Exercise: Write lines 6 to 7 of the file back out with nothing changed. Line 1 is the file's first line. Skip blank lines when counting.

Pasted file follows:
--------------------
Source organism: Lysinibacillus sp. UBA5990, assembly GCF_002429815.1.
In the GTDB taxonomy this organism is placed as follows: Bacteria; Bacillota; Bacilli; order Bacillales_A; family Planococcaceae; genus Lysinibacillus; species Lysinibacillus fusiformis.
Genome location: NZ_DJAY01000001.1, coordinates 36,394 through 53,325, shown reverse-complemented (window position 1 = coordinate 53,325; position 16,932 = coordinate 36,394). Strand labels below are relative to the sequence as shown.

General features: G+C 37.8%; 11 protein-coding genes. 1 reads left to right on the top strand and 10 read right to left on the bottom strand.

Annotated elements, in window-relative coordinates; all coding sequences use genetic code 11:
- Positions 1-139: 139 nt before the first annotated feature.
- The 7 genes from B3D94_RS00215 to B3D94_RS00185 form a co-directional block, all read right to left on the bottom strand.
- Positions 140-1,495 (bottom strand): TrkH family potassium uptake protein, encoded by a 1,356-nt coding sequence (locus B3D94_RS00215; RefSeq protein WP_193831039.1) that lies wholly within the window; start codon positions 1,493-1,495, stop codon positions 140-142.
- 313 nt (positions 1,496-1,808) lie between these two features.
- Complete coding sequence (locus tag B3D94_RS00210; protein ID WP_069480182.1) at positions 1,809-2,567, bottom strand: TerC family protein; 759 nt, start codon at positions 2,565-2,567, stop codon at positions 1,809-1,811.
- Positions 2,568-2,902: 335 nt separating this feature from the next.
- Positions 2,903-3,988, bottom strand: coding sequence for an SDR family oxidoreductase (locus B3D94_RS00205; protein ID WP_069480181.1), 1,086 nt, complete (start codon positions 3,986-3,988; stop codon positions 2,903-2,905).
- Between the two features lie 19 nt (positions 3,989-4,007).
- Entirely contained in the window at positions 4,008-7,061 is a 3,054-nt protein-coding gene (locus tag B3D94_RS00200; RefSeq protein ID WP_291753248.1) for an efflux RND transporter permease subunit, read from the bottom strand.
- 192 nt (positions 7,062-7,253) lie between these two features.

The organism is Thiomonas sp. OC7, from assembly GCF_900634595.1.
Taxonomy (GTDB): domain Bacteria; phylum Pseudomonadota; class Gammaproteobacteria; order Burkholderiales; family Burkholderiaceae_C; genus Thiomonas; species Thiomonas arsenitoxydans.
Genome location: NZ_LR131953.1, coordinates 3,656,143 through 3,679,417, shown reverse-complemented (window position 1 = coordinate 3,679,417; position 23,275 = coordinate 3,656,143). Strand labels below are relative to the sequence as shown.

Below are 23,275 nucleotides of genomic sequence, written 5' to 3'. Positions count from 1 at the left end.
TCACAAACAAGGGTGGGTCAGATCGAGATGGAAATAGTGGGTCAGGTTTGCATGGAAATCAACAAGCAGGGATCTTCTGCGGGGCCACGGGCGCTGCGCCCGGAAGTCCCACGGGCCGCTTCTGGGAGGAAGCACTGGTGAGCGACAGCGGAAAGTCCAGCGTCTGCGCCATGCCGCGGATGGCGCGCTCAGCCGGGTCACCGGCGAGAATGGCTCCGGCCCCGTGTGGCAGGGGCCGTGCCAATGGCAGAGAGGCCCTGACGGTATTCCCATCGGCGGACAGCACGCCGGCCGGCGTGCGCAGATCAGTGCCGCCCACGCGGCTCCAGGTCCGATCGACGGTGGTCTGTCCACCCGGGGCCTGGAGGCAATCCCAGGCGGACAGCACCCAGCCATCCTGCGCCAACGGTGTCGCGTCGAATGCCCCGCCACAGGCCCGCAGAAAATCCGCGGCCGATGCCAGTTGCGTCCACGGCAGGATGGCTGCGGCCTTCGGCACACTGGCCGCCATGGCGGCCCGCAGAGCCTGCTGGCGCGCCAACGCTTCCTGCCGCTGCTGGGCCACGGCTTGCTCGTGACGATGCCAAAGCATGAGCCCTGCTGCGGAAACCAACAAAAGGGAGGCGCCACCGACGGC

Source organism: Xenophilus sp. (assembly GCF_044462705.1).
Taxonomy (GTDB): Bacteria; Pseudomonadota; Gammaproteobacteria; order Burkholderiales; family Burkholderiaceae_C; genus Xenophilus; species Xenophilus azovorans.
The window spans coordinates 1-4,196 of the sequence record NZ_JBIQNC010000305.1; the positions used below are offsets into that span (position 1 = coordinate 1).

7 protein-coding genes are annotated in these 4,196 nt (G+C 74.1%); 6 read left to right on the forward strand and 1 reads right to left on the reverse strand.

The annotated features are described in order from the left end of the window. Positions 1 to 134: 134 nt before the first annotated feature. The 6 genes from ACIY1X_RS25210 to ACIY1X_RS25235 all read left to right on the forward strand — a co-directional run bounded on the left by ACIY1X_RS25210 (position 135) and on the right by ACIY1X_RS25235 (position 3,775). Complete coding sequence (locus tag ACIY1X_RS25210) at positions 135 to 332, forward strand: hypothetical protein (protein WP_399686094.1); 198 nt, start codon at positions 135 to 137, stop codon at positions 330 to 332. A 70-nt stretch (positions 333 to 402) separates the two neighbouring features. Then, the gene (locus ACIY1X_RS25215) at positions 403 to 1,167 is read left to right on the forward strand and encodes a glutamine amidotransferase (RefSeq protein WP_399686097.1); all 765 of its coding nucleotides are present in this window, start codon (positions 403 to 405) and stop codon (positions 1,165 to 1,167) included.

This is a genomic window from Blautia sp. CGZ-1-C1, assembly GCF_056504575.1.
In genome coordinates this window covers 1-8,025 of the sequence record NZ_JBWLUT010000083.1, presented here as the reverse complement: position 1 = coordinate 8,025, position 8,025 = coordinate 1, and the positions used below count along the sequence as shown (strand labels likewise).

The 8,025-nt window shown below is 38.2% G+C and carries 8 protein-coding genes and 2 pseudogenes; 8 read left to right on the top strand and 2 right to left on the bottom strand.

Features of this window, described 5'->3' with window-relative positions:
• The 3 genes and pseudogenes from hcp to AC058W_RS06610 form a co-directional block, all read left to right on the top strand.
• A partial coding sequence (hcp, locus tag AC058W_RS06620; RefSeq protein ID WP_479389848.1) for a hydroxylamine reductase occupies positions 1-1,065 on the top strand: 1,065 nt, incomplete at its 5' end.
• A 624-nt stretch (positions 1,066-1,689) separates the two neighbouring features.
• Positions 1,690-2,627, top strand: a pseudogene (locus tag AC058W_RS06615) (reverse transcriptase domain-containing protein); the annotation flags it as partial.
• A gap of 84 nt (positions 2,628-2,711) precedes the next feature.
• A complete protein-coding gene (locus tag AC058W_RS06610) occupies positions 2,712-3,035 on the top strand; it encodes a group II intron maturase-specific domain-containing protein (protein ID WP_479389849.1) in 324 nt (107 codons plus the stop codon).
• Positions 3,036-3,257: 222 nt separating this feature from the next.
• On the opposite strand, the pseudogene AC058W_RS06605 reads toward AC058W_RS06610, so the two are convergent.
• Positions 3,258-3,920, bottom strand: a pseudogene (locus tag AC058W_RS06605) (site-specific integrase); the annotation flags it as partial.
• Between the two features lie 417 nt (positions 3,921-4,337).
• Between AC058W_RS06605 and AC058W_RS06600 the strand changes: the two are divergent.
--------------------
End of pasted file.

- Positions 1-139: 139 nt before the first annotated feature.
- The 7 genes from B3D94_RS00215 to B3D94_RS00185 form a co-directional block, all read right to left on the bottom strand.